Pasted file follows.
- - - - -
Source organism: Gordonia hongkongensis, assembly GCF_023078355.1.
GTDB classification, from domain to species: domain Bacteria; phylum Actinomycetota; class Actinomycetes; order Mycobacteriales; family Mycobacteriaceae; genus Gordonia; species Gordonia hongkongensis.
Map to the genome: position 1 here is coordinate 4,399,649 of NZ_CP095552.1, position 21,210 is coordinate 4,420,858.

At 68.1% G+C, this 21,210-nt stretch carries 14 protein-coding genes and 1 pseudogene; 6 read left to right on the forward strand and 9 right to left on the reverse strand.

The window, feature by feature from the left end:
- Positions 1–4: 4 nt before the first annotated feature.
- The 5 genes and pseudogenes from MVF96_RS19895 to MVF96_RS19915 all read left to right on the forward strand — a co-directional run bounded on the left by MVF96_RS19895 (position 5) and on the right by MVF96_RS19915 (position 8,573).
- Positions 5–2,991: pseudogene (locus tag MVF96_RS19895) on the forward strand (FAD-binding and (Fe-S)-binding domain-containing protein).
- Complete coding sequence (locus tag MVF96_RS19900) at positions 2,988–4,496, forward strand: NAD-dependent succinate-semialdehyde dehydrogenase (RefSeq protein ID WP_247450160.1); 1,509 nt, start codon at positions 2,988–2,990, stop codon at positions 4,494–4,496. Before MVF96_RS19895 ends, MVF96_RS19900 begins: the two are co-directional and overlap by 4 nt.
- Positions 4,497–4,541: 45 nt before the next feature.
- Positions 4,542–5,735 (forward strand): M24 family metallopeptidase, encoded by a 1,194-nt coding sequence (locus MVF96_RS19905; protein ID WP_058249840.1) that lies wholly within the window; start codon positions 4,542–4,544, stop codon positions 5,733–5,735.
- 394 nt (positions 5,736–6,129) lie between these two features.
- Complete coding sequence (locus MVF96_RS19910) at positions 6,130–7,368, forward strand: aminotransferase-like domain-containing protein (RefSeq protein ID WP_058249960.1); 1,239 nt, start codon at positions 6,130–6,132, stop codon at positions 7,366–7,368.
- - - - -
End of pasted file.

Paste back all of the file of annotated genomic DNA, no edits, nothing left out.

Source organism: Gordonia hongkongensis, assembly GCF_023078355.1.
GTDB classification, from domain to species: domain Bacteria; phylum Actinomycetota; class Actinomycetes; order Mycobacteriales; family Mycobacteriaceae; genus Gordonia; species Gordonia hongkongensis.
Map to the genome: position 1 here is coordinate 4,399,649 of NZ_CP095552.1, position 21,210 is coordinate 4,420,858.

At 68.1% G+C, this 21,210-nt stretch carries 14 protein-coding genes and 1 pseudogene; 6 read left to right on the forward strand and 9 right to left on the reverse strand.

The window, feature by feature from the left end:
- Positions 1–4: 4 nt before the first annotated feature.
- The 5 genes and pseudogenes from MVF96_RS19895 to MVF96_RS19915 all read left to right on the forward strand — a co-directional run bounded on the left by MVF96_RS19895 (position 5) and on the right by MVF96_RS19915 (position 8,573).
- Positions 5–2,991: pseudogene (locus tag MVF96_RS19895) on the forward strand (FAD-binding and (Fe-S)-binding domain-containing protein).
- Complete coding sequence (locus tag MVF96_RS19900) at positions 2,988–4,496, forward strand: NAD-dependent succinate-semialdehyde dehydrogenase (RefSeq protein ID WP_247450160.1); 1,509 nt, start codon at positions 2,988–2,990, stop codon at positions 4,494–4,496. Before MVF96_RS19895 ends, MVF96_RS19900 begins: the two are co-directional and overlap by 4 nt.
- Positions 4,497–4,541: 45 nt before the next feature.
- Positions 4,542–5,735 (forward strand): M24 family metallopeptidase, encoded by a 1,194-nt coding sequence (locus MVF96_RS19905; protein ID WP_058249840.1) that lies wholly within the window; start codon positions 4,542–4,544, stop codon positions 5,733–5,735.
- 394 nt (positions 5,736–6,129) lie between these two features.
- Complete coding sequence (locus MVF96_RS19910) at positions 6,130–7,368, forward strand: aminotransferase-like domain-containing protein (RefSeq protein ID WP_058249960.1); 1,239 nt, start codon at positions 6,130–6,132, stop codon at positions 7,366–7,368.